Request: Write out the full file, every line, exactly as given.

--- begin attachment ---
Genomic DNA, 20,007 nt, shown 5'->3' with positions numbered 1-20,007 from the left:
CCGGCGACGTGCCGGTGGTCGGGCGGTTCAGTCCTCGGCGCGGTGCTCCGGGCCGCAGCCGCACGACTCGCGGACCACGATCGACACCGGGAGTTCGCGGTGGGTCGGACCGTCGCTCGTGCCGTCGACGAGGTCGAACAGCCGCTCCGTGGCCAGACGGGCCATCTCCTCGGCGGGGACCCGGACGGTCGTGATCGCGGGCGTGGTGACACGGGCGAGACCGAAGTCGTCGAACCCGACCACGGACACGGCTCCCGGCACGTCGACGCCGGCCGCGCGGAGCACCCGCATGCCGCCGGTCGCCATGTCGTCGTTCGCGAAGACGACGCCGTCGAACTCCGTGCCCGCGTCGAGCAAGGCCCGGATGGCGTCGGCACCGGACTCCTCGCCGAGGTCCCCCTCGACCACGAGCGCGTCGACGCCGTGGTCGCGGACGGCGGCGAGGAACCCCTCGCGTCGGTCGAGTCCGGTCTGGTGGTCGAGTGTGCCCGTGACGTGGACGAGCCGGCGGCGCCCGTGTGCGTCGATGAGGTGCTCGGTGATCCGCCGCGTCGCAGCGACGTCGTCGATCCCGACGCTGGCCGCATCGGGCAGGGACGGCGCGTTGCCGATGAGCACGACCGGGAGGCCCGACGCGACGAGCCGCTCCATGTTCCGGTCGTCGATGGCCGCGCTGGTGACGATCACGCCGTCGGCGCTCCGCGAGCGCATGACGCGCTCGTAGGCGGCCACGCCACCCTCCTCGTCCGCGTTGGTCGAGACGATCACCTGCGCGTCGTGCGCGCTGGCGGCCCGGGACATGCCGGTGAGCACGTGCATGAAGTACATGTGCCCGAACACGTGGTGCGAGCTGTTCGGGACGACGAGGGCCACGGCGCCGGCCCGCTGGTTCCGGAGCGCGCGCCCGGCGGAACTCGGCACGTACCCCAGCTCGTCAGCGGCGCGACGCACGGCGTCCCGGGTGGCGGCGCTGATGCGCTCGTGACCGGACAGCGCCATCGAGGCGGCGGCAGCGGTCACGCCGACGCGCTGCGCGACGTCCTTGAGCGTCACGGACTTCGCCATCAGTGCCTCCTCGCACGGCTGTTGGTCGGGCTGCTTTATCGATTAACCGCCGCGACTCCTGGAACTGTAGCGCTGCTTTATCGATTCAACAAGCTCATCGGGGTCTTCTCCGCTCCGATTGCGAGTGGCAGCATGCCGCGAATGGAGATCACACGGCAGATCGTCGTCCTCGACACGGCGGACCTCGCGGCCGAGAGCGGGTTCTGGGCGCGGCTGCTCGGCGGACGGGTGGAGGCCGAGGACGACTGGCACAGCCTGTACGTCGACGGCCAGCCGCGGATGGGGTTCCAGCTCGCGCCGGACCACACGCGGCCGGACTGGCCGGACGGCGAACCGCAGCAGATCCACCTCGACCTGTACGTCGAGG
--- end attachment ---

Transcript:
Genomic DNA, 20,007 nt, shown 5'->3' with positions numbered 1-20,007 from the left:
CCGGCGACGTGCCGGTGGTCGGGCGGTTCAGTCCTCGGCGCGGTGCTCCGGGCCGCAGCCGCACGACTCGCGGACCACGATCGACACCGGGAGTTCGCGGTGGGTCGGACCGTCGCTCGTGCCGTCGACGAGGTCGAACAGCCGCTCCGTGGCCAGACGGGCCATCTCCTCGGCGGGGACCCGGACGGTCGTGATCGCGGGCGTGGTGACACGGGCGAGACCGAAGTCGTCGAACCCGACCACGGACACGGCTCCCGGCACGTCGACGCCGGCCGCGCGGAGCACCCGCATGCCGCCGGTCGCCATGTCGTCGTTCGCGAAGACGACGCCGTCGAACTCCGTGCCCGCGTCGAGCAAGGCCCGGATGGCGTCGGCACCGGACTCCTCGCCGAGGTCCCCCTCGACCACGAGCGCGTCGACGCCGTGGTCGCGGACGGCGGCGAGGAACCCCTCGCGTCGGTCGAGTCCGGTCTGGTGGTCGAGTGTGCCCGTGACGTGGACGAGCCGGCGGCGCCCGTGTGCGTCGATGAGGTGCTCGGTGATCCGCCGCGTCGCAGCGACGTCGTCGATCCCGACGCTGGCCGCATCGGGCAGGGACGGCGCGTTGCCGATGAGCACGACCGGGAGGCCCGACGCGACGAGCCGCTCCATGTTCCGGTCGTCGATGGCCGCGCTGGTGACGATCACGCCGTCGGCGCTCCGCGAGCGCATGACGCGCTCGTAGGCGGCCACGCCACCCTCCTCGTCCGCGTTGGTCGAGACGATCACCTGCGCGTCGTGCGCGCTGGCGGCCCGGGACATGCCGGTGAGCACGTGCATGAAGTACATGTGCCCGAACACGTGGTGCGAGCTGTTCGGGACGACGAGGGCCACGGCGCCGGCCCGCTGGTTCCGGAGCGCGCGCCCGGCGGAACTCGGCACGTACCCCAGCTCGTCAGCGGCGCGACGCACGGCGTCCCGGGTGGCGGCGCTGATGCGCTCGTGACCGGACAGCGCCATCGAGGCGGCGGCAGCGGTCACGCCGACGCGCTGCGCGACGTCCTTGAGCGTCACGGACTTCGCCATCAGTGCCTCCTCGCACGGCTGTTGGTCGGGCTGCTTTATCGATTAACCGCCGCGACTCCTGGAACTGTAGCGCTGCTTTATCGATTCAACAAGCTCATCGGGGTCTTCTCCGCTCCGATTGCGAGTGGCAGCATGCCGCGAATGGAGATCACACGGCAGATCGTCGTCCTCGACACGGCGGACCTCGCGGCCGAGAGCGGGTTCTGGGCGCGGCTGCTCGGCGGACGGGTGGAGGCCGAGGACGACTGGCACAGCCTGTACGTCGACGGCCAGCCGCGGATGGGGTTCCAGCTCGCGCCGGACCACACGCGGCCGGACTGGCCGGACGGCGAACCGCAGCAGATCCACCTCGACCTGTACGTCGAGG